The congressional subpoenas issued today were from the House Intelligence

Committee and House Financial Services Committee.  Also tonight, “Politico”

reports tonight the chairman of the House Oversight Committee, Elijah

Cummings, has issued a subpoena to the accounting firm of Mazars USA for

ten years of President Trump`s financial records.  A Justice Department

spokesperson confirmed to NBC News today that a redacted version of Robert

Mueller`s report will be released on Thursday.


And in a surprising revelation today, we learned that back on March 27th,

the bipartisan leaders of the House Intelligence Committee, Democratic

Chairman Adam Schiff and Republican Devin Nunes sent a letter to the

Justice Department saying that Robert Mueller must brief the Intelligence

Committee on his investigation.  The letter says special counsel Mueller

and senior members of his office as well as other relevant senior officials

from the department, bureau and intelligence community must also brief the

full committee on the investigation`s scope and areas of inquiry, its

findings and the intelligence and counter intelligence information gathered

in the course of and related to the investigation. 


Joining our discussion now, NYU law professor Ryan Goodman.  He served as a

counsel in the Defense Department in the Obama administration.  And he has

been studying William Barr`s earlier years of service in the Justice

Department that include controversies involving William Barr`s inaccurate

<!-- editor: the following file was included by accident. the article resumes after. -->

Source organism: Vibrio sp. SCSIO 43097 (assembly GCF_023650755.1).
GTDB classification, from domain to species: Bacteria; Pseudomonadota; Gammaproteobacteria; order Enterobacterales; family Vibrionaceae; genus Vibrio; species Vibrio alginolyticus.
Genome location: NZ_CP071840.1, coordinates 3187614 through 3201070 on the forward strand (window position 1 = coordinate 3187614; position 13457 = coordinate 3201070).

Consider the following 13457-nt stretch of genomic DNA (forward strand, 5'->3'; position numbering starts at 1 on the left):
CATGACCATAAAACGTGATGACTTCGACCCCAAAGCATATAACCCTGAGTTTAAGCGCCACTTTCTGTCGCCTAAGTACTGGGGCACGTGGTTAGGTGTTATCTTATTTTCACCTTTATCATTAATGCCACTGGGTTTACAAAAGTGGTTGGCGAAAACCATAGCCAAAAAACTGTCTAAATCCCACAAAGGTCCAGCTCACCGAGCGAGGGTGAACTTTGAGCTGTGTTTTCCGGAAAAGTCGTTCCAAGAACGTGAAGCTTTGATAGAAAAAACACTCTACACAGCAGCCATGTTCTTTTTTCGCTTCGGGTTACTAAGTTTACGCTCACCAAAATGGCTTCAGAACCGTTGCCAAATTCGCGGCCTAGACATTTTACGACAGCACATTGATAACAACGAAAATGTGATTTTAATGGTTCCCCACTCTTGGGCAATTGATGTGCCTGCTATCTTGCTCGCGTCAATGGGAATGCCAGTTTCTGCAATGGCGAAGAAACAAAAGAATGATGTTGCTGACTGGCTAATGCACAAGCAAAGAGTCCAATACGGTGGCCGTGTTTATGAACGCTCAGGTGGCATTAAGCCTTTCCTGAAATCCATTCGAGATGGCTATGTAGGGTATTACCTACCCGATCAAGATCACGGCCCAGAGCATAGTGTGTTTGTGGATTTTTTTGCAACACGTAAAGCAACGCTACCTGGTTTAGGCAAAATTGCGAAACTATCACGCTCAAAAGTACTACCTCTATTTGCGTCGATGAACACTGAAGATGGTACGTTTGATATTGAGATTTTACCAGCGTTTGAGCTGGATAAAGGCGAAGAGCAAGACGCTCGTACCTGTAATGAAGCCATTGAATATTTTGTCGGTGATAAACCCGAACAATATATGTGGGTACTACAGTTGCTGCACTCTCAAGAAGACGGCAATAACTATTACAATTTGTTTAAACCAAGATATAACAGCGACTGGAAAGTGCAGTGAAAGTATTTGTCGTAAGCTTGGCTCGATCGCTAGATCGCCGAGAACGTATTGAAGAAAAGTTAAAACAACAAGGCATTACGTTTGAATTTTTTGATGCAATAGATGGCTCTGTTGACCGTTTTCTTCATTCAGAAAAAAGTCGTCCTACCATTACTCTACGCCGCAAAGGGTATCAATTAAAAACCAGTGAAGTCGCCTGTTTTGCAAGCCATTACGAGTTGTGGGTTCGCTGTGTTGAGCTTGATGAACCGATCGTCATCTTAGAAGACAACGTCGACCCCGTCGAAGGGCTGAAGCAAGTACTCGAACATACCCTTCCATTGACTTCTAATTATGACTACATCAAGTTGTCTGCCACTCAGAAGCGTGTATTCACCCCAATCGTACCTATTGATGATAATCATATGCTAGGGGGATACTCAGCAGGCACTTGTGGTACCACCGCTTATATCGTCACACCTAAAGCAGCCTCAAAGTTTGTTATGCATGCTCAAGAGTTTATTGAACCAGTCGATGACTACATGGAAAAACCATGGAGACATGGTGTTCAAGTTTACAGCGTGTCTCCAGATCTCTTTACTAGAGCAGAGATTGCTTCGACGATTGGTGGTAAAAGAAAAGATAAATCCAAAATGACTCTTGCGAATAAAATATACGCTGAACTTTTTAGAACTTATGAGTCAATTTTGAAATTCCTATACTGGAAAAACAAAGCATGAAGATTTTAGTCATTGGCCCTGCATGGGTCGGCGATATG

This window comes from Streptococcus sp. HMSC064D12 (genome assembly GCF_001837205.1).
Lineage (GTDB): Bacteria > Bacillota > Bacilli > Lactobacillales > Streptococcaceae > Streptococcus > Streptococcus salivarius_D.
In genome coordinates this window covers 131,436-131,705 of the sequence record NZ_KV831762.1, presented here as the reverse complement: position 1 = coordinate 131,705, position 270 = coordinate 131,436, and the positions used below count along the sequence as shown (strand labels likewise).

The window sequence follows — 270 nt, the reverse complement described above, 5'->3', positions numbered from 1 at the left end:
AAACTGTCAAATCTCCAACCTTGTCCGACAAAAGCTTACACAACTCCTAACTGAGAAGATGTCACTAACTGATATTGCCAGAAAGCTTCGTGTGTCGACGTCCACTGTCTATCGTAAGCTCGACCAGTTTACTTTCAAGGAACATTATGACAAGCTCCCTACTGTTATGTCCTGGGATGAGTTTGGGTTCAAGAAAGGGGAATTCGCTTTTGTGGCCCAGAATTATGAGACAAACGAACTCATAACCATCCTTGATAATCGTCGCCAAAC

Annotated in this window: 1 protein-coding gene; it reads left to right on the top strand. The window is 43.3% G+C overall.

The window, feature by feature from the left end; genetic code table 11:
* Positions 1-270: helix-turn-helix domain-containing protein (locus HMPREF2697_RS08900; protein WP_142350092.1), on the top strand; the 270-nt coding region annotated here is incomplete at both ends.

summaries of Justice Department material.  That Congress was then pursuing. 

Ryan Goodman is co-editor in chief of the forum 


Also with us, Ron Klain, he was a senior aide to Vice President Joe Biden

and to President Obama.  He was a former chief counsel to the Senate

Judiciary Committee and he was chief of staff to Attorney General Janet

Reno.  So, he knows the workings of the attorney general`s office. 


And, Ryan Goodman, I want to start with you.  You have been reporting

extensively on William Barr`s previous history in the Justice Department,

Republican administration.  That involved a very similar situation in which

he was issuing a summary version of what later turned out to be something

very different from the summary. 


What does that tell us then about what we might expect in the difference

between what has been the William Barr summary of the Mueller report and

the next chapter, the redacted William Barr version of the Mueller report. 


RYAN GOODMAN, PROFESSOR, NYU SCHOOL OF LAW:  That`s right.  So there`s a

remarkable episode that is very similar to today.  1989, William Barr had

actually issued or written an opinion for the Justice Department highly